Drugs In Development And Novel Drug Targets

Cardiovascular diseases constitute a major focus area for drug discovery and development. They are very prevalent in all populations, and many therapeutic needs are still unmet despite the many successes of the past 50 years. It is evident from Table 4.1 that relatively few GPCRs are currently exploited as cardiovascular drug targets, even if p-adrenoceptor and AT1 receptor antagonists represent two of the most widely used drug classes in modern medicine.

Table 4.2 summarizes information on novel drugs targeted to GPCRs that are currently in various phases of clinical development (see www.centerwatch.com). In addition, many types of GPCRs are currently undergoing validation as potential cardiovascular drug targets and numerous drug candidates are in various stages of preclinical development. Even if promising preclinical lead compounds have been identified in many cases, proof of concept can be obtained only after efficacy and safety have been at least preliminarily evaluated in clinical trials. Table 4.2 also indicates that relatively few receptor types are targets for novel drugs that have already entered various phases of their clinical testing programs. Of the drugs and drug targets listed in Table 4.2, some represent novel therapeutic approaches.

Antagonism of cardiac serotonin 5-HT4 receptors represents a novel approach to treat atrial fibrillation by blocking 5-HT4 receptor-mediated enhancement of atrial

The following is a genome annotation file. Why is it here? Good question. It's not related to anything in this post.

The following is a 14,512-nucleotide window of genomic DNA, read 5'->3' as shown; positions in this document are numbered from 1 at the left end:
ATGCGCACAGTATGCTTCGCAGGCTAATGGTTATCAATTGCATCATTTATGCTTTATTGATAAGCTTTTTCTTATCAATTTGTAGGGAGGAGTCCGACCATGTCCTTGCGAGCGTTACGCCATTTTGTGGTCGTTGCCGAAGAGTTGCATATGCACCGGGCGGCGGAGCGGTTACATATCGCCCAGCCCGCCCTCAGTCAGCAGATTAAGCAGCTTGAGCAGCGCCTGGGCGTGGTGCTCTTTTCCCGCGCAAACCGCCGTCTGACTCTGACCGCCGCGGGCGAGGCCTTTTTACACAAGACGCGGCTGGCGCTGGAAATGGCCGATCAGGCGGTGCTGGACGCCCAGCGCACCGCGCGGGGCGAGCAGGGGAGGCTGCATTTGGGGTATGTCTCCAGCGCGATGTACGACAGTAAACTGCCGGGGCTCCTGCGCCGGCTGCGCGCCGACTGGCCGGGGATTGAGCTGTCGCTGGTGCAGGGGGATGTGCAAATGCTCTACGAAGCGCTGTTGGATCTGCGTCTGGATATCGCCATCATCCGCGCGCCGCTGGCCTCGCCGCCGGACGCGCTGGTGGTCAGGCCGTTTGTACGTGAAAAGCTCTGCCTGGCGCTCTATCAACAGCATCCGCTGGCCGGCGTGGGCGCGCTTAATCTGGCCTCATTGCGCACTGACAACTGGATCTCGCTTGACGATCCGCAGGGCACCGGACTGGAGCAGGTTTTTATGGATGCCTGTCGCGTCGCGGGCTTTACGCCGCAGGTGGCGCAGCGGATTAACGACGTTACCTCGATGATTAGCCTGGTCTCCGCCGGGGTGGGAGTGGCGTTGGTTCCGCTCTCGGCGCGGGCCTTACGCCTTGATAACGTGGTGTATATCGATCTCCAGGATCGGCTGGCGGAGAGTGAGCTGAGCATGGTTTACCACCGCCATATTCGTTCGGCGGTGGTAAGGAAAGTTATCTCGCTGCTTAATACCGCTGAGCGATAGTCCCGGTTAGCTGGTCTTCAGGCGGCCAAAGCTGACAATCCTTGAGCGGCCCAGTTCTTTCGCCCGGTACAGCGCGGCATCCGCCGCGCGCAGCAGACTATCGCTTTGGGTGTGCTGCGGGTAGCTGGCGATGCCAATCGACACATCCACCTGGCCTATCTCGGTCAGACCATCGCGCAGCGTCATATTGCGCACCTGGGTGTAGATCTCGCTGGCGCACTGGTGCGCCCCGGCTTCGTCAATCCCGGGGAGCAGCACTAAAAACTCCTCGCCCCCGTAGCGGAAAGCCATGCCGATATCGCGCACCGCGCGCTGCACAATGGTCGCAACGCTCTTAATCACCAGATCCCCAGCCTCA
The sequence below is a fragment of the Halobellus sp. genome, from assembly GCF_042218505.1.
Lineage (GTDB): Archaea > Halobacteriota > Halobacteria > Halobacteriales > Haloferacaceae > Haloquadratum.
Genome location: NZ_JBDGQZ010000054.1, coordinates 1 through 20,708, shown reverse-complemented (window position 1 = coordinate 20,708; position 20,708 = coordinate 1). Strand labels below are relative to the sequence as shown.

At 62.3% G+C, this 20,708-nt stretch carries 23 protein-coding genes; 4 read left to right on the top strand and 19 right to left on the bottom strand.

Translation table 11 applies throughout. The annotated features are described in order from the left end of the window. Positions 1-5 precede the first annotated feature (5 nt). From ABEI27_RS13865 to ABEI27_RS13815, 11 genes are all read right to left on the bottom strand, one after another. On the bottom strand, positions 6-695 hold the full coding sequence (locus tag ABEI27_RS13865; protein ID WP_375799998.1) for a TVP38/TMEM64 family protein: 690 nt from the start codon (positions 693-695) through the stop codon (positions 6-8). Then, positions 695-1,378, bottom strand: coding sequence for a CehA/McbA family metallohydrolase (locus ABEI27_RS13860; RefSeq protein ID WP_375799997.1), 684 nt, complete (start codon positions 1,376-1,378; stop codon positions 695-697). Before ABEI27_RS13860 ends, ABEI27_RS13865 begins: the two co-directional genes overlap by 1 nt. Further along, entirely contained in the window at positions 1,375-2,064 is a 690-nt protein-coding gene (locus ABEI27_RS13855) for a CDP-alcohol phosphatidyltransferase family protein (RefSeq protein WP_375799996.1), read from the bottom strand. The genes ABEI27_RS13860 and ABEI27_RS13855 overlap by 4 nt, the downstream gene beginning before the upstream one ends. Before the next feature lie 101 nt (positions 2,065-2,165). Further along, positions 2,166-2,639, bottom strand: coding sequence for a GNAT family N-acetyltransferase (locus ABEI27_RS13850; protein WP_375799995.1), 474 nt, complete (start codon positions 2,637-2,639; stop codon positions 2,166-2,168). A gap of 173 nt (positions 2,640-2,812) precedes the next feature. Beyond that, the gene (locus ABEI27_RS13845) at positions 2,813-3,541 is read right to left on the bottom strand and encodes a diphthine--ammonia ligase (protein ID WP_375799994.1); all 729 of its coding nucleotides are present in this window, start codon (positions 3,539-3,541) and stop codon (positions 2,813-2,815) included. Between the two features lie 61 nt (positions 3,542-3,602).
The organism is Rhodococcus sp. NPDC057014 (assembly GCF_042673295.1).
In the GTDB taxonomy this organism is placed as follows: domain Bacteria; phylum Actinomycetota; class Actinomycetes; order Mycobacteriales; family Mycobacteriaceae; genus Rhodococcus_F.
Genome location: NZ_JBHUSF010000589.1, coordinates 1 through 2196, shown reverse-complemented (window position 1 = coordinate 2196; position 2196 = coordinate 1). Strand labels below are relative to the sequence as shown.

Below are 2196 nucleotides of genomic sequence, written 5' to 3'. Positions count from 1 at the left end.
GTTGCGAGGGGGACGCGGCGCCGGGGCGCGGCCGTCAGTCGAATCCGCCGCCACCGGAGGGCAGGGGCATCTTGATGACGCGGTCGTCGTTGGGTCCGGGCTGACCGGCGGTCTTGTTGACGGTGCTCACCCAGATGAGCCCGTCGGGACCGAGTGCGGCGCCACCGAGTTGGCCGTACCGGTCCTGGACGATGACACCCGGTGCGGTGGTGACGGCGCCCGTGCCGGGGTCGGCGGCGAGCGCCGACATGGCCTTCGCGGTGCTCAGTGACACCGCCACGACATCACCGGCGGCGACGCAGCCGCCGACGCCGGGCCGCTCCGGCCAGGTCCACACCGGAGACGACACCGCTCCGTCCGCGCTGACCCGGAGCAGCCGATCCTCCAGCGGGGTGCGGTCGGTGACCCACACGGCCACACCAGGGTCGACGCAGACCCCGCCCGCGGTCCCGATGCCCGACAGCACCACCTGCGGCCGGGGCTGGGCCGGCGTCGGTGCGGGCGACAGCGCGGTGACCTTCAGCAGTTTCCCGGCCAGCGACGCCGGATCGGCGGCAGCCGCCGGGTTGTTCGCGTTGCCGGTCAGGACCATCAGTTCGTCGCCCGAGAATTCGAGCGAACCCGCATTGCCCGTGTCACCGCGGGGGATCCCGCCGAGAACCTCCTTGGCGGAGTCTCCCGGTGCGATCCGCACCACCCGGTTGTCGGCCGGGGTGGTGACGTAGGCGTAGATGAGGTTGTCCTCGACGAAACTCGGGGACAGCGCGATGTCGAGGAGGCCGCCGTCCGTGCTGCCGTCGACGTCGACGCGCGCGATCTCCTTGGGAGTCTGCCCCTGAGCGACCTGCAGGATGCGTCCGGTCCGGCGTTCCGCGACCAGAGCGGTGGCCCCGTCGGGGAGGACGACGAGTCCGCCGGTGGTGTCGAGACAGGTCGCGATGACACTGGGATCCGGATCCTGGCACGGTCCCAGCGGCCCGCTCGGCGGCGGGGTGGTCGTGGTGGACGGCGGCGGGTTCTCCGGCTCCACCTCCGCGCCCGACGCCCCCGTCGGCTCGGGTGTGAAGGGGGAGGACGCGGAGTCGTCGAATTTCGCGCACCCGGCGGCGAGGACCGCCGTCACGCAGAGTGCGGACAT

Examples of Novel Drugs in Clinical Development, Targeted to Cardiovascular GPCRs

Target Receptor and Action Drug

5-HT1a agonist Repinotan

5-HT1B/2A antagonist SL 65.0472

5-HT4 antagonist a2B/C adrenoceptor antagonist A1 antagonist A1 agonist A2A agonist

A2A agonist

CGRP antagonist

ETa antagonist

ETa antagonist

ETa antagonist

ETa/b antagonist

V1/2 antagonist

V2 antagonist

V2 antagonist

Tezosentan Conivaptan OPC-41061 SR 121463


Cerebral ischemia Stroke

Cardiovascular events

Piboserod Atrial fibrillation

OPC-28326 Raynaud's disease

Peripheral vascular disease CVT-124 Congestive heart failure

Tecadenoson Arrhythmia Binodenoson Coronary artery disease, diagnosis

CVT-3146 Coronary artery disease, diagnosis

Olcegepant Migraine and cluster headaches

TBC-3711 Congestive heart failure

Hypertension Darusentan Congestive heart failure

Hypertension Ambrisentan Congestive heart failure Hypertension Congestive heart failure

Congestive heart failure Congestive heart failure Congestive heart failure










Sanofi-Synthelabo Pharmaceuticals GlaxoSmithKline Otsuka America Pharmaceutical Biogen Idec CV Therapeutics King Pharmaceuticals

CV Therapeutics

Boehringer Ingelheim


Pharmaceuticals Myogen



Pharmaceuticals Yamanouchi

Pharmaceutical Otsuka America Pharmaceutical Sanofi-Synthelabo Pharmaceuticals

Source: Data extracted from CenterWatch online directory of drugs in clinical trials (http://www. centerwatch.com).

contractility and relaxation. a2-Adrenoceptors are known to mediate constriction of blood vessels, and they have been identified as potential targets in the treatment of Raynaud's disease and other forms of peripheral vascular disease, e.g., intermittent claudication. The unwanted consequences of central a2A-adrenoceptor antagonism have so far invalidated this approach; targeting of peripheral a2B- and a2C-adreno-ceptors may overcome this problem.